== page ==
6 Books That Need To Be Turned Into Movies

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Some of the most popular films over the past generations have been made from popular books. “The Fault in our Stars,” “Brokeback Mountain,” “The Hunger Games,” “Divergent” and “The Godfather” are just a few astronomically successful films based off novels. These films and more curated successful box office sales and some even made it to the Oscar’s.

A book with a tantalizing tale of adventures, spine tingling horror, or heart breaking romances can set the stage for the perfect film. Unfortunately, not all great books are turned into movies, even if they deserve to be.

Here are six books that need to be turned into movies as soon as possible:

1. “Harvest Home” By Thomas Tryon

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In 1973, Thomas Tryon, an American actor turned novelist, released “Harvest Home.” After the acclaimed success of “The Other,” it was no surprise that his second book would gain success as well. “Harvest Home” provides the perfect foundation for a intense horror film.

“Harvest Home” centers around a family of three who recently moved to Cornwall Coombe, a town untouched by any sort of modernization of the times. Colonial homes, a large, white church, and a large common attracted Ned and Beth Constantine as well as their daughter to the town. It appeared to be a perfect place to raise the family.

Now, this was no safe haven. Cornwall Coombe quickly turned into a center of horror for the family. Once there, it was impossible for the family to get out. There are secrets, dark woods to be avoided at night and haunting traditions. “Harvest Home” has striking similarities to “Midsommar”, a film that gained massive success in 2019 that depicted a eerie Swedish cult. “Harvest Home” could easily build off the success of that 2019 cultish horror novel, while telling a different tale of old America in a modern world.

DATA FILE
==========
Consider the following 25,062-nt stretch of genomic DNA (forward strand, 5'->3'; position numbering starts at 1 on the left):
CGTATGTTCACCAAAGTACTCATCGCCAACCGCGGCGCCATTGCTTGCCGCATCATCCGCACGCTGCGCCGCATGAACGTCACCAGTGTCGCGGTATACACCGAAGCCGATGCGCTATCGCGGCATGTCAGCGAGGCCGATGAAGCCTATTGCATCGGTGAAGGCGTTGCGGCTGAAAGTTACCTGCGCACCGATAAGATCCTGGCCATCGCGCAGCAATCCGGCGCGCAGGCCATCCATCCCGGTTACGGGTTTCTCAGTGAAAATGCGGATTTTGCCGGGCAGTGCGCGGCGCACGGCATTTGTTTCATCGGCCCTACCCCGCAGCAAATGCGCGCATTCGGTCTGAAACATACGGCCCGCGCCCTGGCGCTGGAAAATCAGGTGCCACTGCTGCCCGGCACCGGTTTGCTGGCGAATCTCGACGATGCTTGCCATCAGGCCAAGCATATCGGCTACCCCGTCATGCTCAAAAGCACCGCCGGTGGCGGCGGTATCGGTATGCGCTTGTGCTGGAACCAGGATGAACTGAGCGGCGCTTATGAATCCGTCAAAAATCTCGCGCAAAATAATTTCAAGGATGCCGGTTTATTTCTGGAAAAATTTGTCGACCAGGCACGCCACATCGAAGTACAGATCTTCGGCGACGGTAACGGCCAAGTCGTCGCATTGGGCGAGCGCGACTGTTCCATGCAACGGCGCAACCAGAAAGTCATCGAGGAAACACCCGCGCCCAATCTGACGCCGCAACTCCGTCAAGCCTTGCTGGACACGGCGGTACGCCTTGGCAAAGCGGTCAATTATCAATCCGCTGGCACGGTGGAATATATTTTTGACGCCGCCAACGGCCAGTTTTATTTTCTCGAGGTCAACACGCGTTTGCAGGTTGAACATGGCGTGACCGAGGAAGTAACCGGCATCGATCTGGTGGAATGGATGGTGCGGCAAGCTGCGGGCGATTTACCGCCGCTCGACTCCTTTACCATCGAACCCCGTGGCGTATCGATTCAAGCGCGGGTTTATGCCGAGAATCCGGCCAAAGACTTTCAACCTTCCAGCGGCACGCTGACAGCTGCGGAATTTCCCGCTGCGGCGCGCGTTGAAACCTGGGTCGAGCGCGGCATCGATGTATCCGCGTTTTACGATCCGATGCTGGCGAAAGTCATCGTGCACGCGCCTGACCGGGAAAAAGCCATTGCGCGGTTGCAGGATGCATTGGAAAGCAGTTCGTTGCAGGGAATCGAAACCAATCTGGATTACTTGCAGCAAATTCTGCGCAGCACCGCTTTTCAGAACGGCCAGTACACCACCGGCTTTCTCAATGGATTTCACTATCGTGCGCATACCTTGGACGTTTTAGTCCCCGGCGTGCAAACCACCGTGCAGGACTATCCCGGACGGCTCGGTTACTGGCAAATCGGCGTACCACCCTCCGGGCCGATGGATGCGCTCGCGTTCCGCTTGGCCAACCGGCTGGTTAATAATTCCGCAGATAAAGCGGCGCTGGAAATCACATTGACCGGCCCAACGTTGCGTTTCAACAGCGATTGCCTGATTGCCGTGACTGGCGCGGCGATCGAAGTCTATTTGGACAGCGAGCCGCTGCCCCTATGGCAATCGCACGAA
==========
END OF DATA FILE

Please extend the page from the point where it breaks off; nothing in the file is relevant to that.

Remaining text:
2. “In a Dark Dark Wood” by Ruth Ware

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“In the dark, dark wood, there was a dark, dark house. And in the dark, dark house, there was a dark, dark room. And in the dark, dark room, there was a dark, dark cupboard.” This nursery rhyme is one that sends shivers down the spine, and was used by Ruth Ware to send that same shiver with her book. “In a Dark Dark Wood,” titled after that nursery rhyme, is a bone chilling page turner, that is nearly impossible to put down until it is finished.

The story centers around Nora, a writer who lives alone in her apartment in London. One afternoon she receives an email regarding a childhood’s best friend’s hen day. This friend, Clare, is one she hasn’t spoken to in 10 years ever since she left school and never looked back. Why was she invited? After 10 years of nothing, why would she possibly be invited to such a monumental day?

Soon, the reader realizes her purpose for attending is not as innocent as one may think. The weekend, meant for celebration of love, turns into an earth shattering event that no one could see coming. Ware creates a story that would fit perfectly on the silver screen, and would leave viewers in a trance of suspense until the credits rolled down.

3. “Sunshineby Norma Klein

Tragedy is a real aspect of many lives. However, those trying times can be turned into pieces of inspiration, to help others understand the pain that some have to go through. A perfect example of a novel that could be turned into a masterpiece of a film is “Sunshine.” The book was published in 1974, is based on the true story of young mother with terminal cancer. The story, pulled from the real mother’s tape recorded diary she created to share her journey with her husband and baby upon her passing, depicts grief, love, pain and moving on.

Made into a made for tv film back in the 70’s, Klein’s novel is deserving of motion picture deal. Not only is it based on a real mothers struggle with terminal cancer, it will take the audience into the mind of a parent, and how she spreads sunshine and light everyday, despite the circumstances. It is a beautifully heartbreaking story that deserves to be on the big screen.